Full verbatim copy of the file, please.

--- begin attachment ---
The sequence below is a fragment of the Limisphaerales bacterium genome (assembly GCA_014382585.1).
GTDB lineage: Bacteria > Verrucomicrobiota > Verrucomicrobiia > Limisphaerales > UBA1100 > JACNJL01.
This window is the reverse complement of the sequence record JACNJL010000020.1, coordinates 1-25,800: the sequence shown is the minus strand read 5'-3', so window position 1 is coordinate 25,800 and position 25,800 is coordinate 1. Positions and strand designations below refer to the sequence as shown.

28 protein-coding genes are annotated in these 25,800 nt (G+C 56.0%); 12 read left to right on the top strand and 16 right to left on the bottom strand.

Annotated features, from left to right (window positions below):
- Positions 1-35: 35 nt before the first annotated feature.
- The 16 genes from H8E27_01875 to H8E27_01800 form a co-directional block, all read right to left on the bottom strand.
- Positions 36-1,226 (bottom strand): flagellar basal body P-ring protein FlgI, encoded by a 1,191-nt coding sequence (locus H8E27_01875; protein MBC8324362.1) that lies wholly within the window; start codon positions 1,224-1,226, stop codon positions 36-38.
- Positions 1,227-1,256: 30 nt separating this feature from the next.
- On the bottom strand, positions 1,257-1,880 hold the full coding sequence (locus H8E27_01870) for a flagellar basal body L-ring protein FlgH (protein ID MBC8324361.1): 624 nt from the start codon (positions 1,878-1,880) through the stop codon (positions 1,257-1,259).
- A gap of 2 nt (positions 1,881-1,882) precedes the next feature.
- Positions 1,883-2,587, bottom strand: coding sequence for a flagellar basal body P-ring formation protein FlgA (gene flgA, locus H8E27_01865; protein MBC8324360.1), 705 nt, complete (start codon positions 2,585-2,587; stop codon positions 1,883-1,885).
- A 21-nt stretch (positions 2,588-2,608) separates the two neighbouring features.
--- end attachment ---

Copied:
The sequence below is a fragment of the Limisphaerales bacterium genome (assembly GCA_014382585.1).
GTDB lineage: Bacteria > Verrucomicrobiota > Verrucomicrobiia > Limisphaerales > UBA1100 > JACNJL01.
This window is the reverse complement of the sequence record JACNJL010000020.1, coordinates 1-25,800: the sequence shown is the minus strand read 5'-3', so window position 1 is coordinate 25,800 and position 25,800 is coordinate 1. Positions and strand designations below refer to the sequence as shown.

28 protein-coding genes are annotated in these 25,800 nt (G+C 56.0%); 12 read left to right on the top strand and 16 right to left on the bottom strand.

Annotated features, from left to right (window positions below):
- Positions 1-35: 35 nt before the first annotated feature.
- The 16 genes from H8E27_01875 to H8E27_01800 form a co-directional block, all read right to left on the bottom strand.
- Positions 36-1,226 (bottom strand): flagellar basal body P-ring protein FlgI, encoded by a 1,191-nt coding sequence (locus H8E27_01875; protein MBC8324362.1) that lies wholly within the window; start codon positions 1,224-1,226, stop codon positions 36-38.
- Positions 1,227-1,256: 30 nt separating this feature from the next.
- On the bottom strand, positions 1,257-1,880 hold the full coding sequence (locus H8E27_01870) for a flagellar basal body L-ring protein FlgH (protein ID MBC8324361.1): 624 nt from the start codon (positions 1,878-1,880) through the stop codon (positions 1,257-1,259).
- A gap of 2 nt (positions 1,881-1,882) precedes the next feature.
- Positions 1,883-2,587, bottom strand: coding sequence for a flagellar basal body P-ring formation protein FlgA (gene flgA, locus H8E27_01865; protein MBC8324360.1), 705 nt, complete (start codon positions 2,585-2,587; stop codon positions 1,883-1,885).
- A 21-nt stretch (positions 2,588-2,608) separates the two neighbouring features.